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DMSS
02-24-2015, 06:46 PM
A thread in the Acrylics forum poses the question whether natural, not oversaturated, landscape colors are achievable with acrylics. I use acrylics, and seem to mix muted colors when I want to. I don't see any reason why one would have difficulty mixing natural landscape colors with acrylics. Am I missing something? What are your thoughts? Do you think acrylic painters oversaturate their colors compared to oil painters, and if so why do you suppose that happens -- I am personally unaware of the phenomenon.

opainter
02-24-2015, 10:50 PM
Because the pigments are (pretty much) the same for oils and acrylics, I don't see any reason why it should be more difficult to mix muted landscape colors with acrylics than with oils. Much depends on what colors of paint are used. The history of oil paints is much longer than the history of acrylics, and perhaps some acrylics painters have not learned to take advantage of the range of colors (really the range of chromaticities) that oil painters have. One thing that makes me think that this is the case is that it seems to be much easier to find colors that are lower in chromaticity, like Caput Mortuum, in some of the oil paint lines than in acrylic paint lines. Even when such colors can be found in acrylics, they are often given "newer" names, so "Caput Mortuum" would become "Violet Oxide," for example. The pigment formulation would remain the same. And some of these lower-chromaticity colors, like Terre Verte, are really hard to find in acrylics. If I don't see Terra Verte on the store shelf, I may just pull down a tube of Phthalo Green! (Well, not really, but I imagine that someone else might.)

Patrick1
02-25-2015, 12:14 PM
It depends on the individual, working methods, and materials. But for me, oversaturation often is (or can be) a problem in acrylics (more so than oils) - for landscapes or any other subject matter. Because ordinarily, acrylics have a short working time, so you don't naturally get the same inadvertent blending with colors below and adjacent like you do with oils.

For acrylics, I like Unbleached Titanium to often use in place of white - it helps to pull everything together. I also like Raw Umber as a general greying-down color...almost a 'warm' alternative to black.

sidbledsoe
03-02-2015, 06:59 PM
Patrick, yes raw umber seems to work great for any color but is also good for desaturating yellows, without going green.

DMSS
03-02-2015, 07:18 PM
Patrick, yes raw umber seems to work great for any color but is also good for desaturating yellows, without going green.
I just did this with Hands Yellow Light an hour ago and it worked very well.

JamieWG
03-07-2015, 06:35 PM
David, do you think it's possible that artists who prefer bright, saturated color tend to be more drawn to acrylics? I don't find color differences between my oils and my acrylics; in fact, it can be hard to tell them apart.

I suppose Raw Umber varies quite a bit from brand to brand or batch to batch. Some do go green when mixed with yellows.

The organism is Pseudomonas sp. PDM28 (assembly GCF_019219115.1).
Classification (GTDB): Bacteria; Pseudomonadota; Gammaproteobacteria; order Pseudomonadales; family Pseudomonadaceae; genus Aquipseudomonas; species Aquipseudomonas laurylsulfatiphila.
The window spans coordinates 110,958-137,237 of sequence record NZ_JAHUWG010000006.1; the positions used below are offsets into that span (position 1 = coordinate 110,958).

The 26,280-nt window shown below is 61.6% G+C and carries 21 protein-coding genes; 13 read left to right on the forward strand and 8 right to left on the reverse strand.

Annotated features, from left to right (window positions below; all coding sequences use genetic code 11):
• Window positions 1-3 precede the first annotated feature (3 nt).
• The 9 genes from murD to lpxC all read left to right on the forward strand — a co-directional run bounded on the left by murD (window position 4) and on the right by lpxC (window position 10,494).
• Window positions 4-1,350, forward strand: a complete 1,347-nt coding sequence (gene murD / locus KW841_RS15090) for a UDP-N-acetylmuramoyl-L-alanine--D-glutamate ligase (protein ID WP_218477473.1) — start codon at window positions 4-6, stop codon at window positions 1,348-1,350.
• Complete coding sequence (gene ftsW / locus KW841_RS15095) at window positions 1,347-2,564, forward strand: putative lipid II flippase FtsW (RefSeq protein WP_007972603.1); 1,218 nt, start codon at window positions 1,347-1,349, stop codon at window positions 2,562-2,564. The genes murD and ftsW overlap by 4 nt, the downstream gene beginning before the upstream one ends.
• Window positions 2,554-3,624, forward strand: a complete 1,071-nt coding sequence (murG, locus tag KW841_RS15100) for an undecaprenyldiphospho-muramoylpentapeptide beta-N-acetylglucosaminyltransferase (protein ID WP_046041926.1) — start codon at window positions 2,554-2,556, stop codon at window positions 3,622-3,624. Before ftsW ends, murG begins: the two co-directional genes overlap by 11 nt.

DMSS
03-07-2015, 11:59 PM
David, do you think it's possible that artists who prefer bright, saturated color tend to be more drawn to acrylics?
I don't know, and I don't know why that would be the case. To my eye, the same pigments that are very bright and saturated in acrylics are very bright and saturated in oils, too.

I don't find color differences between my oils and my acrylics; in fact, it can be hard to tell them apart. That is what I think, too.

Patrick1
03-08-2015, 08:22 AM
David, do you think it's possible that artists who prefer bright, saturated color tend to be more drawn to acrylics? I don't find color differences between my oils and my acrylics; in fact, it can be hard to tell them apart.
I find I usually get better final results with oils - no matter how hard I try with acrylics! No difference in maximum chroma possible, but big difference in color cohesion, subtle nuances & blends, edge variation, etc. Just my experience... obviously it varies with the individual, style, working techniques. But in my humble opinion, nothing beats oils :angel:. Haven't yet tried Golden Opens to see how close they come.

Mythrill
03-08-2015, 08:45 AM
I find I usually get better final results with oils - no matter how hard I try with acrylics! No difference in maximum chroma possible, but big difference in color cohesion, subtle nuances & blends, edge variation, etc. Just my experience... obviously it varies with the individual, style, working techniques. But in my humble opinion, nothing beats oils :angel:. Haven't yet tried Golden Opens to see how close they come.

Patrick, an interesting technique to try with acrylics is to glaze a very thin layer of an unifying layer, e.g, Transparent Yellow Iron Oxide (PY 42) to bring colors together, and then retouching some setions again if they turn out to dark or too different from the final colors you want. It helps to make colors more cohesive.

Patrick1
03-08-2015, 09:10 AM
Mythrill - it's funny you mention that. I used to be opposed to unifying glazes for many years due to ideological reasons; I thought it is 'cheating'. But after seeing a very good professional artist do just that - to unify the underpainting - I figured if a pro can do it, there's no reason I can't either. So just 2 days ago I used a very watered-down mix of Yellow Ochre + Buff Titanium to give a unifying, warm, bright glow caused by street lights off in the distance, in a nighttime winter scene. And with a few retouches where needed, as you suggest.